The upgrade process moved the existing product listing groups over to ensure that your campaigns were still targeting the same products. However, the asset groups and audience signals will be empty by default. 

In short, the campaigns will work but there will be plenty of optimisation opportunities for advertisers in the Performance Max campaign setup, so make sure to review your upgraded campaigns to get them in the best shape possible to meet your campaign goals.

Measuring Performance

Once your Performance Max campaign is set up and running, the learning phase is complete and your traffic is building up, your next step will be to measure your performance. Performance Max differs from your traditional campaign interface and reporting, and this section explains what type of data is available for advertisers to analyse.


Within the Performance Max campaign, there is an Insights tab that provides the breakdown of performance. Before you begin, be aware that the campaign’s date range only shows the last seven days or last 28 days, as all the metrics are comparisons. Beyond this, you would have to use the top-level campaign metrics such as clicks, spend and conversions to assess the performance of your Performance Max campaign.

Search Term Insight

The search term insights are grouped together by "search categories”. One category could contain as many as 20 different search terms, and the metrics provided are search volume and conversions or conversion value depending on your business and campaign goals – typically ecommerce versus lead generation. 

There is a conversion value total for the search term category as a whole, as well as for individual search terms within the category. That is as far as the detail for Performance Max search terms currently go, but the Google Ads platform is evolving all the time and will likely improve in future.

Audience Insight

This table shows which audiences your ads are being optimised for in terms of clicks and impressions, using Share of Clicks and Index metrics supplied by Google. 

Google’s definitions of both metrics are as follows: 

  • Share of Clicks - “Share of your clicks coming from a given audience segment. People can be in multiple segments.” 
  • Index - “Index is the share of your clicks coming from an audience segment divided by the share of the general population from the audience segment. A higher index means that a given audience segment is more unique for you.” 

By default, your top audiences are sorted by the highest index score first, and a green “optimised” tag shows that Google is optimising your ad delivery for these campaigns as it deems them the best audiences to target.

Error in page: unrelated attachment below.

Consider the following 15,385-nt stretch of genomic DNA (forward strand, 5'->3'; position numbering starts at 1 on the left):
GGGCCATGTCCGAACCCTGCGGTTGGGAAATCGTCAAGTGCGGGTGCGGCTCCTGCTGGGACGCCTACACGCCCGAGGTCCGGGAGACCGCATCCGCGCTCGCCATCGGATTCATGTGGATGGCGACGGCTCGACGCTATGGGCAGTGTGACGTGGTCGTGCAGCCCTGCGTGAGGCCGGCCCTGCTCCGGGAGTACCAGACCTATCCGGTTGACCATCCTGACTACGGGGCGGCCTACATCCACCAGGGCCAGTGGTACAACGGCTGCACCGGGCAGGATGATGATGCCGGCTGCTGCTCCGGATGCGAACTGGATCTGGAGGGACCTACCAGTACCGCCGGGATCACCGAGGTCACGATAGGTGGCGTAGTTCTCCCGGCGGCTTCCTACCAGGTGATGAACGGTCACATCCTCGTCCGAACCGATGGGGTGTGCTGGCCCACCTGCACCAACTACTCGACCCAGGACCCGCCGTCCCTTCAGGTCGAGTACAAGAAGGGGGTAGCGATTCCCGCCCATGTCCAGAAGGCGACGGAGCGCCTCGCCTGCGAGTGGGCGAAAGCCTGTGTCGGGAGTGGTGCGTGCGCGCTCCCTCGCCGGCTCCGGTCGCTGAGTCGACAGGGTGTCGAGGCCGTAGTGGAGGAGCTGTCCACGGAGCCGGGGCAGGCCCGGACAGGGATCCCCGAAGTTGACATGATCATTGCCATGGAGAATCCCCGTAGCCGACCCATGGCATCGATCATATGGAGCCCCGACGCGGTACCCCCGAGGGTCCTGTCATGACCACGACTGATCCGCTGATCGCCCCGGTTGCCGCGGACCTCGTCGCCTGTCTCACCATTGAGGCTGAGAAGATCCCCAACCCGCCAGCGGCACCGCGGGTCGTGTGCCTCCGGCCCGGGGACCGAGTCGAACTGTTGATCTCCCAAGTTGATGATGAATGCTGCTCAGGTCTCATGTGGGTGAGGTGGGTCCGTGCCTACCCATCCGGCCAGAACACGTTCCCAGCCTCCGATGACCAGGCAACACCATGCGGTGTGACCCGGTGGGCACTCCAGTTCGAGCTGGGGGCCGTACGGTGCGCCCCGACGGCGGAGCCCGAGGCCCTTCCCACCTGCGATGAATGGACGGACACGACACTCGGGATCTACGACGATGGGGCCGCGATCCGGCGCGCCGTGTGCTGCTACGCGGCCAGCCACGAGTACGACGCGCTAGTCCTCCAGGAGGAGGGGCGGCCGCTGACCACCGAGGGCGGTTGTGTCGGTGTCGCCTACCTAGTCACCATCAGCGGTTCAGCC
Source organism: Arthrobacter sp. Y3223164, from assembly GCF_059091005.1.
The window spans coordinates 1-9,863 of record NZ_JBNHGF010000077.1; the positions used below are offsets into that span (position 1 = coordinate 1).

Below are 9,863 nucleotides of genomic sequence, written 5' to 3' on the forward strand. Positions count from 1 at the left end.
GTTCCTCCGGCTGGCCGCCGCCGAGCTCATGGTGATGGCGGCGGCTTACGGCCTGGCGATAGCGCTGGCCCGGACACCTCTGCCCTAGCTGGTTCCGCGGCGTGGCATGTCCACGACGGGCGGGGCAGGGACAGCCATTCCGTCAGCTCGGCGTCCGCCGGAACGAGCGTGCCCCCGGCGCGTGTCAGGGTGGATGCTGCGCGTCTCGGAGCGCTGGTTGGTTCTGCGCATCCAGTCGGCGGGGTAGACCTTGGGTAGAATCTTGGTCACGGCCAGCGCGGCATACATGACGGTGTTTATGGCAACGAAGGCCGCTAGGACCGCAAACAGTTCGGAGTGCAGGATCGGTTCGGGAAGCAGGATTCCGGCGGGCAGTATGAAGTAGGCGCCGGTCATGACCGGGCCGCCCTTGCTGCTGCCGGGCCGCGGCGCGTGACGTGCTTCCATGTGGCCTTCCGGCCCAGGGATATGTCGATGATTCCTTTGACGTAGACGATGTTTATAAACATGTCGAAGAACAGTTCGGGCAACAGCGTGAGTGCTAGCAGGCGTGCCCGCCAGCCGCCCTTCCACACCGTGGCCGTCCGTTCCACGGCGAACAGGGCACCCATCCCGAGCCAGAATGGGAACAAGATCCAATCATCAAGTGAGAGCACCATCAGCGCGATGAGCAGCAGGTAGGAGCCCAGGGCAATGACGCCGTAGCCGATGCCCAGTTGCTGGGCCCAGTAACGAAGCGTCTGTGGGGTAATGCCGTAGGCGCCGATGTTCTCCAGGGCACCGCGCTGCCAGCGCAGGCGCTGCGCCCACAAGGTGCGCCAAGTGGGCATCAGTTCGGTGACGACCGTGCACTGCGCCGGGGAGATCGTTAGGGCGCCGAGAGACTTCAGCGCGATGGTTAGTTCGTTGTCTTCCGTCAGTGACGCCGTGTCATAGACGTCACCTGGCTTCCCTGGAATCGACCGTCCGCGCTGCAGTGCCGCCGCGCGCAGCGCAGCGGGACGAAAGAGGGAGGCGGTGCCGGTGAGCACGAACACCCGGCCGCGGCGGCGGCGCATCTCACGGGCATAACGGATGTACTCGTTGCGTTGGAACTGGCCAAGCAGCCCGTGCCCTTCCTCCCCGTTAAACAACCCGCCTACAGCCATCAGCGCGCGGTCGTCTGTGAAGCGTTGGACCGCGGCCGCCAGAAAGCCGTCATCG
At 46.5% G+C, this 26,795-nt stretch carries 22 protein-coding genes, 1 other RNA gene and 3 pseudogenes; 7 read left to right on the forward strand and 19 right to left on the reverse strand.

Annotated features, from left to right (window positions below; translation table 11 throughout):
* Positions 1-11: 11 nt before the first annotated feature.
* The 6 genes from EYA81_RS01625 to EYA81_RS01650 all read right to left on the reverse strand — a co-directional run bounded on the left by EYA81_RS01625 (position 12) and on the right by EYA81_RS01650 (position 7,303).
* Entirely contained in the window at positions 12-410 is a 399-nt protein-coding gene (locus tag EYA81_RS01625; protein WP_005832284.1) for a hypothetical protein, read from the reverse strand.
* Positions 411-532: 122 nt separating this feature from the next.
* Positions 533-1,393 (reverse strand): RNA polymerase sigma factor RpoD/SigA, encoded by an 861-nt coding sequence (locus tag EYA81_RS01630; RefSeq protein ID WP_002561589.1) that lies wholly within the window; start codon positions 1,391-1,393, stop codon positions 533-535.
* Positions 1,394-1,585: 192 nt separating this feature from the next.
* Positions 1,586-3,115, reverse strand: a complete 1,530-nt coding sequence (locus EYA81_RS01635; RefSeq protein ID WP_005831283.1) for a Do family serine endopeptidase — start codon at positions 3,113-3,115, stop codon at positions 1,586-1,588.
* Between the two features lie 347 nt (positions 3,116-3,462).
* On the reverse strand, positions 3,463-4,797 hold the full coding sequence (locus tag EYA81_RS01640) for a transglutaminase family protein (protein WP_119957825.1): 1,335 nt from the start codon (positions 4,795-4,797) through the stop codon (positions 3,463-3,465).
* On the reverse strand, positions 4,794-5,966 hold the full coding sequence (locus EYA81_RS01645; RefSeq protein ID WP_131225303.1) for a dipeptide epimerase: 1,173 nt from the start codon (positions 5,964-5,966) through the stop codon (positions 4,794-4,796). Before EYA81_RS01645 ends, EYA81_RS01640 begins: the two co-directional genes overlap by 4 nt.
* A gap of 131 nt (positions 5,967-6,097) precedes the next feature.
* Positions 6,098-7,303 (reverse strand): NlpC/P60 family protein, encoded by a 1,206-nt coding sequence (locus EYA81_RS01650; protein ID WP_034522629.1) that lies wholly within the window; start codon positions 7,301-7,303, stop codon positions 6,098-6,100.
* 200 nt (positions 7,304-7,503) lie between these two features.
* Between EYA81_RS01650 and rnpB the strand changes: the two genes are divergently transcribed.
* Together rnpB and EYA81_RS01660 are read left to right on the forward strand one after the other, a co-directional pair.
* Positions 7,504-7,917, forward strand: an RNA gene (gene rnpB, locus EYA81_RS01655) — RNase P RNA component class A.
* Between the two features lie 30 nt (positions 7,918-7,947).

Asset Insight

You can use this section to cycle through your top audiences and discover which ad assets are resonating best. This is done by taking the average click through rate (CTR) of the ad asset and dividing it by the average CTR of all assets to get the difference. For example, the index could show that one ad text resonates 1.3x better with a certain audience than compared to all audiences. 

This insight can help you to understand which messaging works well in your ads, and if you need to consider splitting your audiences into different audience signals to better tailor ad text to the users for an improved user experience and CTR.

Auction Insight

This is a form of the Search Auction Insights report that you may already be familiar with from other campaigns. The Auction insight section shows your top competitors in Search and Shopping results, how you are stacking up against them in terms of search visibility and how that has changed over a seven-day or 28-day period. There is also a graph to visualise the trends over the last seven days or 28 days based on the metric you have selected.

Product Insights

On the grey left hand side menu, you can click on Products to see the list of products in your campaign alongside more traditional metrics such as clicks, cost, conversions, revenue and more. Whilst there are limited insights as to how your asset groups are performing, at the very least you can see which of your products are generating sales for the Performance Max campaign.


Performance Max Campaigns Placement Report

This report is tucked away in the Reports section of Google Ads, rather than in the Performance Max campaign, but is useful all the same. Click on Reports at the top of Google Ads, hover over Pre-defined Reports (Dimensions), go down to Other and select Performance Max campaigns placement. 

In this report, you can get an idea of which websites are showing the display ads created by your Performance Max campaign. Currently the report only offers the Impressions metric and most of which is hidden behind the “Google Owned & Operated” placement, suggesting potentially YouTube and Gmail, but hopefully the transparency will be improved further in future. 

Google Analytics and GA4 Reporting

Don’t forget that you can also use Google Analytics to assess your Performance Max campaign with additional metrics to delve into more detail. 

In Universal Analytics, the best place to look will be under Acquisition -> Google Ads -> Campaigns to see how your Performance Max campaign is doing, with metrics such as bounce rate and pages per session offering useful insights in addition to the conversion and ecommerce metrics. 

In GA4’s default channel grouping reports, Performance Max will come in as a new grouping called Cross-Platform rather than sitting underneath the Paid Search grouping seen in Universal Analytics. 

We hope this blog helps to introduce you to the rather complex world of Performance Max campaigns! Need further guidance? Read our next piece to find out when you should and shouldn’t use Performance Max campaigns for your Google Ads strategy. 

Want a second opinion on your PPC marketing setup, strategy and performance? Contact us online today or call us on 01536 316100 – our friendly specialists are here to help.